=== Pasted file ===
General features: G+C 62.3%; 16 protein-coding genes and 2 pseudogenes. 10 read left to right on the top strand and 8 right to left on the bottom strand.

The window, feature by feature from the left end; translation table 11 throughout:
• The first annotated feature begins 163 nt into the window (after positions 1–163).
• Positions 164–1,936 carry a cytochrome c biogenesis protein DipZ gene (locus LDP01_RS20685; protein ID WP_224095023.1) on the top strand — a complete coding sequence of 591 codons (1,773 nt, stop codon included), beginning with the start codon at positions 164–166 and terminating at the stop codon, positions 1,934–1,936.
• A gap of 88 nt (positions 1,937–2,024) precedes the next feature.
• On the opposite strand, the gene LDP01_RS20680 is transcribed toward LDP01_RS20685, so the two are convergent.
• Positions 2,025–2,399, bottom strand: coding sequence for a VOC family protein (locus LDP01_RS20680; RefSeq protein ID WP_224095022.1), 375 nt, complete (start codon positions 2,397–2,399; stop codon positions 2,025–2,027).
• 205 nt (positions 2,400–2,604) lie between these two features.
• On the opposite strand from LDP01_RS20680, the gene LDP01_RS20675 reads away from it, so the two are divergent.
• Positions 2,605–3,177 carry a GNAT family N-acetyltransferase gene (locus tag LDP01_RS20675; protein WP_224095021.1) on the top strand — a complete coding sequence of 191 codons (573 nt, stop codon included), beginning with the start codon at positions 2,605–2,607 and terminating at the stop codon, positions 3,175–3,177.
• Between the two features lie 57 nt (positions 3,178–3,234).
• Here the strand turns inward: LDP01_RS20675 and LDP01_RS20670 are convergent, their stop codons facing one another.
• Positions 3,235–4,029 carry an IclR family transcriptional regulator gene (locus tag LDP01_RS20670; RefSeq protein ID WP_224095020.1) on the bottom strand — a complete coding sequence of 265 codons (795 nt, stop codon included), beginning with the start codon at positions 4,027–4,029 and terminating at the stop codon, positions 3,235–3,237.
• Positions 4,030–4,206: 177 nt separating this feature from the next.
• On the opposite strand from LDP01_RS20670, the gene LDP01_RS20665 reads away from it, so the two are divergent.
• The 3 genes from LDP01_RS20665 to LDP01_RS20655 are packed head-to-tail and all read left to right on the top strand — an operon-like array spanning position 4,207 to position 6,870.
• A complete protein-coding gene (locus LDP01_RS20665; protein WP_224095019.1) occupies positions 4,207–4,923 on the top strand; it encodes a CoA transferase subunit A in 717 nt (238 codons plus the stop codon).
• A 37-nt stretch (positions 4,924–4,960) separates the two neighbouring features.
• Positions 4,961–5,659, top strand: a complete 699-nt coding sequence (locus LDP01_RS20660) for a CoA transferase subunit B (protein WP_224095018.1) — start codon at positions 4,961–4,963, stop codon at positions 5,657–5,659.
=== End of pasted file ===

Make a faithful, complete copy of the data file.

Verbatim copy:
General features: G+C 62.3%; 16 protein-coding genes and 2 pseudogenes. 10 read left to right on the top strand and 8 right to left on the bottom strand.

The window, feature by feature from the left end; translation table 11 throughout:
• The first annotated feature begins 163 nt into the window (after positions 1–163).
• Positions 164–1,936 carry a cytochrome c biogenesis protein DipZ gene (locus LDP01_RS20685; protein ID WP_224095023.1) on the top strand — a complete coding sequence of 591 codons (1,773 nt, stop codon included), beginning with the start codon at positions 164–166 and terminating at the stop codon, positions 1,934–1,936.
• A gap of 88 nt (positions 1,937–2,024) precedes the next feature.
• On the opposite strand, the gene LDP01_RS20680 is transcribed toward LDP01_RS20685, so the two are convergent.
• Positions 2,025–2,399, bottom strand: coding sequence for a VOC family protein (locus LDP01_RS20680; RefSeq protein ID WP_224095022.1), 375 nt, complete (start codon positions 2,397–2,399; stop codon positions 2,025–2,027).
• 205 nt (positions 2,400–2,604) lie between these two features.
• On the opposite strand from LDP01_RS20680, the gene LDP01_RS20675 reads away from it, so the two are divergent.
• Positions 2,605–3,177 carry a GNAT family N-acetyltransferase gene (locus tag LDP01_RS20675; protein WP_224095021.1) on the top strand — a complete coding sequence of 191 codons (573 nt, stop codon included), beginning with the start codon at positions 2,605–2,607 and terminating at the stop codon, positions 3,175–3,177.
• Between the two features lie 57 nt (positions 3,178–3,234).
• Here the strand turns inward: LDP01_RS20675 and LDP01_RS20670 are convergent, their stop codons facing one another.
• Positions 3,235–4,029 carry an IclR family transcriptional regulator gene (locus tag LDP01_RS20670; RefSeq protein ID WP_224095020.1) on the bottom strand — a complete coding sequence of 265 codons (795 nt, stop codon included), beginning with the start codon at positions 4,027–4,029 and terminating at the stop codon, positions 3,235–3,237.
• Positions 4,030–4,206: 177 nt separating this feature from the next.
• On the opposite strand from LDP01_RS20670, the gene LDP01_RS20665 reads away from it, so the two are divergent.
• The 3 genes from LDP01_RS20665 to LDP01_RS20655 are packed head-to-tail and all read left to right on the top strand — an operon-like array spanning position 4,207 to position 6,870.
• A complete protein-coding gene (locus LDP01_RS20665; protein WP_224095019.1) occupies positions 4,207–4,923 on the top strand; it encodes a CoA transferase subunit A in 717 nt (238 codons plus the stop codon).
• A 37-nt stretch (positions 4,924–4,960) separates the two neighbouring features.
• Positions 4,961–5,659, top strand: a complete 699-nt coding sequence (locus LDP01_RS20660) for a CoA transferase subunit B (protein WP_224095018.1) — start codon at positions 4,961–4,963, stop codon at positions 5,657–5,659.